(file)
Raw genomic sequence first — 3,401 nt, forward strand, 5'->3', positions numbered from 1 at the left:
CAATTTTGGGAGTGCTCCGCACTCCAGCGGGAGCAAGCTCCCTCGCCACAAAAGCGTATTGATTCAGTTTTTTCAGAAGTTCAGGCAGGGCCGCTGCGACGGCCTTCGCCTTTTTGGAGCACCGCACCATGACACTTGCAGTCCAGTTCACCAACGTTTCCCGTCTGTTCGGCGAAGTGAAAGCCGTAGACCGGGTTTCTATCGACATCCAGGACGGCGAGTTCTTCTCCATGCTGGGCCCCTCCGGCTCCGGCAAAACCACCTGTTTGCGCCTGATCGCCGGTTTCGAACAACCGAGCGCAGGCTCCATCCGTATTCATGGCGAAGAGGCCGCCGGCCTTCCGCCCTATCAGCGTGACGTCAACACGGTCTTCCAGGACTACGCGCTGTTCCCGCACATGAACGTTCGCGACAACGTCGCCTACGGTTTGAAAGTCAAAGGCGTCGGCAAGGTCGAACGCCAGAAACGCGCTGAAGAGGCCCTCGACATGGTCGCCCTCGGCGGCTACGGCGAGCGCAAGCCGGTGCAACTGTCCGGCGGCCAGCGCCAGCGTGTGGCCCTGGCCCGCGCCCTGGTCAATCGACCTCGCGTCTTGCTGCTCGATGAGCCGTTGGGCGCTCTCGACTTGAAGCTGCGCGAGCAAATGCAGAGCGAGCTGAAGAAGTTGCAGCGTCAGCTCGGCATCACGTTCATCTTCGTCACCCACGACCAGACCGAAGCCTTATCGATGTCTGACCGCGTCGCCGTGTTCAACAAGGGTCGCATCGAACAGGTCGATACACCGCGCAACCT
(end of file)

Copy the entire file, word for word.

Raw genomic sequence first — 3,401 nt, forward strand, 5'->3', positions numbered from 1 at the left:
CAATTTTGGGAGTGCTCCGCACTCCAGCGGGAGCAAGCTCCCTCGCCACAAAAGCGTATTGATTCAGTTTTTTCAGAAGTTCAGGCAGGGCCGCTGCGACGGCCTTCGCCTTTTTGGAGCACCGCACCATGACACTTGCAGTCCAGTTCACCAACGTTTCCCGTCTGTTCGGCGAAGTGAAAGCCGTAGACCGGGTTTCTATCGACATCCAGGACGGCGAGTTCTTCTCCATGCTGGGCCCCTCCGGCTCCGGCAAAACCACCTGTTTGCGCCTGATCGCCGGTTTCGAACAACCGAGCGCAGGCTCCATCCGTATTCATGGCGAAGAGGCCGCCGGCCTTCCGCCCTATCAGCGTGACGTCAACACGGTCTTCCAGGACTACGCGCTGTTCCCGCACATGAACGTTCGCGACAACGTCGCCTACGGTTTGAAAGTCAAAGGCGTCGGCAAGGTCGAACGCCAGAAACGCGCTGAAGAGGCCCTCGACATGGTCGCCCTCGGCGGCTACGGCGAGCGCAAGCCGGTGCAACTGTCCGGCGGCCAGCGCCAGCGTGTGGCCCTGGCCCGCGCCCTGGTCAATCGACCTCGCGTCTTGCTGCTCGATGAGCCGTTGGGCGCTCTCGACTTGAAGCTGCGCGAGCAAATGCAGAGCGAGCTGAAGAAGTTGCAGCGTCAGCTCGGCATCACGTTCATCTTCGTCACCCACGACCAGACCGAAGCCTTATCGATGTCTGACCGCGTCGCCGTGTTCAACAAGGGTCGCATCGAACAGGTCGATACACCGCGCAACCT